The Civil Partnership (Opposite-sex Couples) Regulations 2019

24 / 12 / 2019

On 5 December 2005, the Civil Partnership Act came into force, enabling same-sex couples to legally register their relationship – with similar rights and obligations to that of marriage.

Subsequently, The Marriage (Same Sex Couples) Act 2013, was passed on 17 July 2013, allowing for same-sex couples to marry – the same as opposite sex couples had been able to do for many, many years previously.

This led to a situation where couples of the opposite sex could marry and those of the same sex could also marry, or choose instead to form a civil partnership. Some were not happy about this – stating that by not allowing opposite sex couples to enter into a civil partnership was a breach of human rights. One (opposite sex) couple, Rebecca Steinfeld and Charles Keidan, decided to pursue this issue through the Courts and the case went all the way to the Supreme Court.

Their reasons were set out in the judgment from the Court of Appeal which stated (in part):

The appellants, Rebecca Steinfeld and Charles Keidan, are a young couple in a committed long-term relationship. They wish to formalise their relationship, but they have deep-rooted and genuine ideological objections to marriage based upon what they consider to be its historically patriarchal nature. They consider that the status of civil partnership would reflect their values and give due recognition to the equal nature of their relationship. Ms Steinfeld and Mr Keidan in good faith consider that marriage does not reflect the way in which they understand their commitment to each other or wish their relationship to be seen.”

When the case reached the Supreme Court, the Court found that by not extending the ability of opposite sex couples to enter into a civil partnership was discriminatory and a breach of human rights.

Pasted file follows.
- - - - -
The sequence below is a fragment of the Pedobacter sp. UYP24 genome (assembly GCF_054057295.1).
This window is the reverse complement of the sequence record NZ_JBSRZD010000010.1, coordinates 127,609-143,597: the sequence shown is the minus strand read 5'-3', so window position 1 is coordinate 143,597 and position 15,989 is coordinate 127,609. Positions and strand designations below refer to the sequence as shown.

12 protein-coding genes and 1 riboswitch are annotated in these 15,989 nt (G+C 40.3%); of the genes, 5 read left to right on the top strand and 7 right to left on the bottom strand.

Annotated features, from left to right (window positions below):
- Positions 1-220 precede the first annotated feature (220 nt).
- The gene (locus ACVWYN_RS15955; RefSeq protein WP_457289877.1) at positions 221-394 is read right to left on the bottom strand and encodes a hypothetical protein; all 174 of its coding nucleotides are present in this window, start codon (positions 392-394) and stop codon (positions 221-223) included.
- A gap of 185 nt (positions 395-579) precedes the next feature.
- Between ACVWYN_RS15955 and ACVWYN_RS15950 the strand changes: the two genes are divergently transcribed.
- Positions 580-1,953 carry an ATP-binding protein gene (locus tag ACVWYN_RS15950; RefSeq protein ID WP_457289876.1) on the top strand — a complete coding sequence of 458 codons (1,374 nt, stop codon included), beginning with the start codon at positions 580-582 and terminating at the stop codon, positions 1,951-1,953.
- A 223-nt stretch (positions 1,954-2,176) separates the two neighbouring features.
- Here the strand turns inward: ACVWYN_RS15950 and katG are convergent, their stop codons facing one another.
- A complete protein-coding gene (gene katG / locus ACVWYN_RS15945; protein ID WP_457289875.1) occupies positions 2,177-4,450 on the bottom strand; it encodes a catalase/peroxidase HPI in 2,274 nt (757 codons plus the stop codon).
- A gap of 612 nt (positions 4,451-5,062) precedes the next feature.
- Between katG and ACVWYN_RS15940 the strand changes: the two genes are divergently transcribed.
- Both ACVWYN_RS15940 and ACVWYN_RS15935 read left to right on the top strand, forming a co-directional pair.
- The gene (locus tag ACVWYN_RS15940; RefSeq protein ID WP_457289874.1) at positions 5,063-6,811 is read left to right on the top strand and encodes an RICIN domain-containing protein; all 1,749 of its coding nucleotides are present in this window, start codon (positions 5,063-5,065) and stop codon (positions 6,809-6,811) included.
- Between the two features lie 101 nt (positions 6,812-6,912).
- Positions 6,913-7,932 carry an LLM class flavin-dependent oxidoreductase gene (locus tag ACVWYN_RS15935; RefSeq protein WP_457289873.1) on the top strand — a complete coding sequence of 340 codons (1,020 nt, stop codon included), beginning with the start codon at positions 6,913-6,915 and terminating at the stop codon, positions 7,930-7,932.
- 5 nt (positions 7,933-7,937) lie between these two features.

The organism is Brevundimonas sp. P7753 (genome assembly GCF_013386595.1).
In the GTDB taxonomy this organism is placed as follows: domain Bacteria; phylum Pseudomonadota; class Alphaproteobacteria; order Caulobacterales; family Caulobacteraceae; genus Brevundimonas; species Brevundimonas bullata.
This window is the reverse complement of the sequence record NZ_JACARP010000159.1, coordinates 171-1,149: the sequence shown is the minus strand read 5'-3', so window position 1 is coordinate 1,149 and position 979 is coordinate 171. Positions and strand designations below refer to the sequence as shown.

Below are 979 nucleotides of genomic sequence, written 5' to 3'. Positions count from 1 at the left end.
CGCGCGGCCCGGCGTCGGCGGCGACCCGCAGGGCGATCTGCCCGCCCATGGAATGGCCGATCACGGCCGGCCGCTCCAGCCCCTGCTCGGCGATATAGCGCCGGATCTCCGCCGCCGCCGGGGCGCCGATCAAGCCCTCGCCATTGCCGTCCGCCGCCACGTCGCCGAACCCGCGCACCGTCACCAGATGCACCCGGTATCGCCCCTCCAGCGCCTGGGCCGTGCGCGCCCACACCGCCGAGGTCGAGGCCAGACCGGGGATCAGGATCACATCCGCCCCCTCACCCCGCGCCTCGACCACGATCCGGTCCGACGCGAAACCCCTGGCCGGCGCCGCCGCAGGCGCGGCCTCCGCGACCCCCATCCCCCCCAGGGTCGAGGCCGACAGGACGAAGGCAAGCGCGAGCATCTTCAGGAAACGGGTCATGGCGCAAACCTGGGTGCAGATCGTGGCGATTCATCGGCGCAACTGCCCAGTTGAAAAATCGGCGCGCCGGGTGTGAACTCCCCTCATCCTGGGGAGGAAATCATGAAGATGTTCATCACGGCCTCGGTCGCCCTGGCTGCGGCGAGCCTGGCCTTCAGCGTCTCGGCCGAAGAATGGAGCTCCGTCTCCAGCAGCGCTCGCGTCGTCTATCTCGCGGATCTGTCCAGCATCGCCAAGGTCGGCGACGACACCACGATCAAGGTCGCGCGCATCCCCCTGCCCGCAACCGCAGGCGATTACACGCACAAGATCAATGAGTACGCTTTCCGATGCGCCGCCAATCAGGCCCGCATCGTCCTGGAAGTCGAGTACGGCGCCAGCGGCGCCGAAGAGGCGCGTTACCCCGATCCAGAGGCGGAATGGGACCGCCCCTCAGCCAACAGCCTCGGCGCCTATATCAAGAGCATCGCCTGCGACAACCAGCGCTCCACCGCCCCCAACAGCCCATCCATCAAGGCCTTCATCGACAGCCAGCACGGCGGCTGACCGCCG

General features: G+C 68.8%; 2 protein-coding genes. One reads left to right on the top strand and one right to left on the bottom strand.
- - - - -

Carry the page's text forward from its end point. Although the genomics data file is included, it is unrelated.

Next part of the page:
The Judgment was given by the Supreme Court on 27 June 2018.

The Supreme Court said in its ruling:

“…The point at which the now admitted discrimination will come to an end is still not  in sight. The interests of the community in denying those different sex couples who have a genuine objection to being married the opportunity to enter a civil partnership are unspecified and not easy to envisage. In contrast, the denial of those rights for an indefinite period may have far-reaching consequences for those who wish to avail  of them – and who are entitled to assert them – now. As Briggs LJ observed in the Court of Appeal, some couples in the appellants’ position “may suffer serious fiscal disadvantage if, for example, one of them dies before they can form a civil partnership”…

“I would allow the appeal and make a declaration that sections 1 and 3 of CPA (to the extent that they preclude a different sex couple from entering into a civil

partnership) are incompatible with article 14 of ECHR taken in conjunction with article 8 of the Convention” (Article 14 being “The enjoyment of the rights and freedoms set forth in this Convention shall be secured without discrimination on any ground such as sex, race, colour, language, religion, political or other opinion, national or social origin, association with a national minority, property, birth or other status” and Article 8 being “ (1) Everyone has the right to respect for his private and family life, his home and his correspondence.

(2) There shall be no interference by a public authority with the exercise of this right except such as is in accordance with the law and is necessary in a democratic society in the interests of national security, public safety or the economic well-being of the country, for the prevention of disorder or crime, for the protection of health or morals, or for the protection of the rights and freedoms of others”).

Following the Judgment referred to above, earlier in 2019 The Civil Partnerships, Marriages and Deaths (Registration etc.) Bill was introduced proposing to allow opposite sex couples to enter into a civil partnership.  

Subsequently, the Civil Partnership (Opposite-sex Couples) Regulations 2019 came into force early this month allowing opposite sex couples to register their civil partnerships as from 31 December 2019.

It is therefore anticipated that the first opposite sex couple civil partnership ceremonies will take place very soon!